At sight of him Dicky straightened himself with a little jerk, and his tongue clicked with satisfaction. "Isn't he, though--isn't he?" he said, after a moment. His lips, pressed together, curled in with a trick they had when he was thinking hard, planning things.

The other forbore to question. The notable figure had instantly arrested his attention, and held it until it passed from view.

"Isn't he, though, Yankee?" Dicky repeated, and pressed a knuckle into the other's waistcoat.

"Isn't he what?"

"Isn't he bully--in your own language?"

"In figure; but I couldn't see his face distinctly."

"You'll see that presently. You could cut a whole Egyptian Ministry out of that face, and have enough left for an American president or the head of the Salvation Army. In all the years I've spent here I've never seen one that could compare with him in nature, character, and force. A few like him in Egypt, and there'd be no need for the money-barbers of Europe."

"He seems an ooster here--you know him?"

"Do I!" Dicky paused and squinted up at the tall Southerner. "What do you suppose I brought you out from your Consulate for to see--the view from Ebn Mahmoud? And you call yourself a cute Yankee?"

"I'm no more a Yankee than you are, as I've told you before," answered the American with a touch of impatience, yet smilingly. "I'm from South Carolina, the first State that seceded."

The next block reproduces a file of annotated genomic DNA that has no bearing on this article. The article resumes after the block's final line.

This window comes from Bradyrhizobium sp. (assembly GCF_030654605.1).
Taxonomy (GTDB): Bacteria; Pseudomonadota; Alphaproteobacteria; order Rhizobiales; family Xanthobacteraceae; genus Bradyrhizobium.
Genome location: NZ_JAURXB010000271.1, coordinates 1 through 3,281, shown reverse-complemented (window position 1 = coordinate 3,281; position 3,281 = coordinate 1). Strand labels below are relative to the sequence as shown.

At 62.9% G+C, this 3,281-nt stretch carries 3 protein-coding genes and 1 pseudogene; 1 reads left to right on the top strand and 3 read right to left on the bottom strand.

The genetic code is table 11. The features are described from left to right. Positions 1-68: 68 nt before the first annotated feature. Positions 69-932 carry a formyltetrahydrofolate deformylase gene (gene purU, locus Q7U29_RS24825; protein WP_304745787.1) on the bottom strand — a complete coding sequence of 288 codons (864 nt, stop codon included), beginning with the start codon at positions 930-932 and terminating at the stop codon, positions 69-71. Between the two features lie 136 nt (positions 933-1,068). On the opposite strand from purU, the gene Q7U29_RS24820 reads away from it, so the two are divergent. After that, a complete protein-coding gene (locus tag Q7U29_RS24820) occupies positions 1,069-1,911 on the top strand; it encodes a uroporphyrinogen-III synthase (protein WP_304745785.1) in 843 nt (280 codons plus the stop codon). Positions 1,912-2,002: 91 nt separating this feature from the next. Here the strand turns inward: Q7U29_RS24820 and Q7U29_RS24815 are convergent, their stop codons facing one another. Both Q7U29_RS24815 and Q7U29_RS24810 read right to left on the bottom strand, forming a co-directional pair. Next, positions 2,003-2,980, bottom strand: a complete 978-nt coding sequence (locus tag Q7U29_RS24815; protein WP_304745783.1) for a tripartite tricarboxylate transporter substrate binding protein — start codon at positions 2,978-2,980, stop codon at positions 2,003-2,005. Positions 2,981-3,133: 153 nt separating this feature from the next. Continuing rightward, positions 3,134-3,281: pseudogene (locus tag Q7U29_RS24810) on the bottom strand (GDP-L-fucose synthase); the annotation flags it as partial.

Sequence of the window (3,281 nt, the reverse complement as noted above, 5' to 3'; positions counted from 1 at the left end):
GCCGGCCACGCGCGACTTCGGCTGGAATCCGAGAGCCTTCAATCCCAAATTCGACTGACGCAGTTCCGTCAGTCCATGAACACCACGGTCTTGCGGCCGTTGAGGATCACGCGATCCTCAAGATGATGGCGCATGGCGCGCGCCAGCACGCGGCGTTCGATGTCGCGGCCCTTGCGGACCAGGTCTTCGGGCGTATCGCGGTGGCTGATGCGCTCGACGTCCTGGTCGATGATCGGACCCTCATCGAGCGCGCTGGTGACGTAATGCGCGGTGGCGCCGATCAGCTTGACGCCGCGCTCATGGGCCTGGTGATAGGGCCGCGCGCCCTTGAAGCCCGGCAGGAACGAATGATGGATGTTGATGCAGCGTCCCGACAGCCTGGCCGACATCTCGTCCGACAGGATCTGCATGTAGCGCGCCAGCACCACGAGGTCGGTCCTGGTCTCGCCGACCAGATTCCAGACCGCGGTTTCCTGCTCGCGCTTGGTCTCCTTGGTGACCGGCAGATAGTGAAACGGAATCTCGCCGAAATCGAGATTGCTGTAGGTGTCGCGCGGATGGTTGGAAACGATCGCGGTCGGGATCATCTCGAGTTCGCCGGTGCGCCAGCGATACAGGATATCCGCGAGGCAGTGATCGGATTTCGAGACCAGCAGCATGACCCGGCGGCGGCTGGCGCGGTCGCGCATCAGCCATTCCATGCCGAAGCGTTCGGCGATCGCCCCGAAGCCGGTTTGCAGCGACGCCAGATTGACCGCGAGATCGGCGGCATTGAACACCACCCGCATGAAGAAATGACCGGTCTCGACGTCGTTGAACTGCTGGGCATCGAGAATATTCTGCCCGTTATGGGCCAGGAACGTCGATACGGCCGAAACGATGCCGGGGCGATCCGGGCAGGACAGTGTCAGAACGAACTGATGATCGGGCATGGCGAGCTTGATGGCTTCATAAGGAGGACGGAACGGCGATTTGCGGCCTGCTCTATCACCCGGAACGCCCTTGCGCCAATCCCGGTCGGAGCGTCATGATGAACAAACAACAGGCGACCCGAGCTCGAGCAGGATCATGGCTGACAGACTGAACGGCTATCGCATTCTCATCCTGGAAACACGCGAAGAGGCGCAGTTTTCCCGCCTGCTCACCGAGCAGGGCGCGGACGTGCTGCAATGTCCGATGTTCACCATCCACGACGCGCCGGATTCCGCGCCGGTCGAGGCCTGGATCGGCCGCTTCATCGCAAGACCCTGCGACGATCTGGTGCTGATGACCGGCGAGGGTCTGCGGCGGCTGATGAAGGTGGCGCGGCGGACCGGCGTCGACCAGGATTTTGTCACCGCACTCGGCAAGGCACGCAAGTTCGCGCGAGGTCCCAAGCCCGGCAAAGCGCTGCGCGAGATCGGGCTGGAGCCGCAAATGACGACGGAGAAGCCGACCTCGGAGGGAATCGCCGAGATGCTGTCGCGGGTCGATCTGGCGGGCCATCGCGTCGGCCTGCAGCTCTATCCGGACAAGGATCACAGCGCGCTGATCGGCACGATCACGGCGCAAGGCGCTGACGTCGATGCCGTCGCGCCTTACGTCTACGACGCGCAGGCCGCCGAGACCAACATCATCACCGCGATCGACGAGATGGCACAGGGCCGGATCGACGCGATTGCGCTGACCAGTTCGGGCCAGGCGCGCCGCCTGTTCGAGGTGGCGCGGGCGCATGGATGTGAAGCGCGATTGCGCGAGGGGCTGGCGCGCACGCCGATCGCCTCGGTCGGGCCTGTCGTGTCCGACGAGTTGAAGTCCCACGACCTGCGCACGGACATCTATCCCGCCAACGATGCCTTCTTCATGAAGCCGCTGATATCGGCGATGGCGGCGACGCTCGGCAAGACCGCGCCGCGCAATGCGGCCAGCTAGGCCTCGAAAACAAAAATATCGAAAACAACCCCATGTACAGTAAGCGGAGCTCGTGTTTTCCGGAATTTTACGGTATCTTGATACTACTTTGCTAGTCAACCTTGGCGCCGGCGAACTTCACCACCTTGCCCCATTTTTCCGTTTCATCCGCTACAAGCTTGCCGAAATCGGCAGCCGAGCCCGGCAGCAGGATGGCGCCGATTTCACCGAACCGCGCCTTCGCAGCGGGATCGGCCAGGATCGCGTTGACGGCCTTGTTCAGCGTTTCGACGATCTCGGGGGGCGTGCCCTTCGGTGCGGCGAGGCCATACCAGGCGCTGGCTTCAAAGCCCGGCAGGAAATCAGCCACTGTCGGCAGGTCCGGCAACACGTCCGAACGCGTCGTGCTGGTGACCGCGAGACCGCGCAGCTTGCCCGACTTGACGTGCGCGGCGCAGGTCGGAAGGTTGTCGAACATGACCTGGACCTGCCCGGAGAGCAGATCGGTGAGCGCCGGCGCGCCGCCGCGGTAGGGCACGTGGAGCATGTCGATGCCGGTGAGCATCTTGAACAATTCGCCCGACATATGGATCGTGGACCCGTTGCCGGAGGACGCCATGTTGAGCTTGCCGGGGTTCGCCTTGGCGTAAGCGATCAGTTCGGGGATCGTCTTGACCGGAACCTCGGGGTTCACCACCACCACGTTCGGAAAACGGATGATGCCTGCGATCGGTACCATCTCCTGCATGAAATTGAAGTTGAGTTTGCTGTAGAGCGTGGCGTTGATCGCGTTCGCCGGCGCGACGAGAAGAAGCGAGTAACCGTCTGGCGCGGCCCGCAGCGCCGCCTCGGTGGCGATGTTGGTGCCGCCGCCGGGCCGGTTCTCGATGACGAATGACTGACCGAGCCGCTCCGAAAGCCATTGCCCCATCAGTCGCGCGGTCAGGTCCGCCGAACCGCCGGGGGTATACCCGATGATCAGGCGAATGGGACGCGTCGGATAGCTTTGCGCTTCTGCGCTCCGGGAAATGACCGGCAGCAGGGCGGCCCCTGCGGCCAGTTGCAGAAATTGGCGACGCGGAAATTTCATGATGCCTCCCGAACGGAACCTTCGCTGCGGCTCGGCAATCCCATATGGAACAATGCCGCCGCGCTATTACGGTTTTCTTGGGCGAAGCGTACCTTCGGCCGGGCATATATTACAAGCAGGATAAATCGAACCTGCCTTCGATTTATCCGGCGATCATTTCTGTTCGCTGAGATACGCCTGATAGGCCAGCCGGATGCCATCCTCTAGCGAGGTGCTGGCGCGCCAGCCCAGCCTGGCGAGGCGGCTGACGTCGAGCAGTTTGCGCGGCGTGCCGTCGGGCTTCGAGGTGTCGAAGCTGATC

"Anyhow, I'm going to call you Yankee, to keep you nicely disguised. This is the land of disguises."

"Then we did not come out to see the view?" the other drawled. There was a quickening of the eye, a drooping of the lid, which betrayed a sudden interest, a sense of adventure.

Dicky laid his head back and laughed noiselessly. "My dear Renshaw, with all Europe worrying Ismail, with France in the butler's pantry and England at the front door, do the bowab and the sarraf go out to take air on the housetops, and watch the sun set on the Pyramids and make a rainbow of the desert? I am the bowab and the sarraf, the man-of-all- work, the Jack-of-all-trades, the 'confidential' to the Oriental spendthrift. Am I a dog to bay the moon--have I the soul of a tourist from Liverpool or Poughkeepsie?"

The lanky Southerner gripped his arm. "There's a hunting song of the South," he said, "and the last line is, 'The hound that never tires.' You are that, Donovan Pasha--"

"I am 'little Dicky Donovan,' so they say," interrupted the other.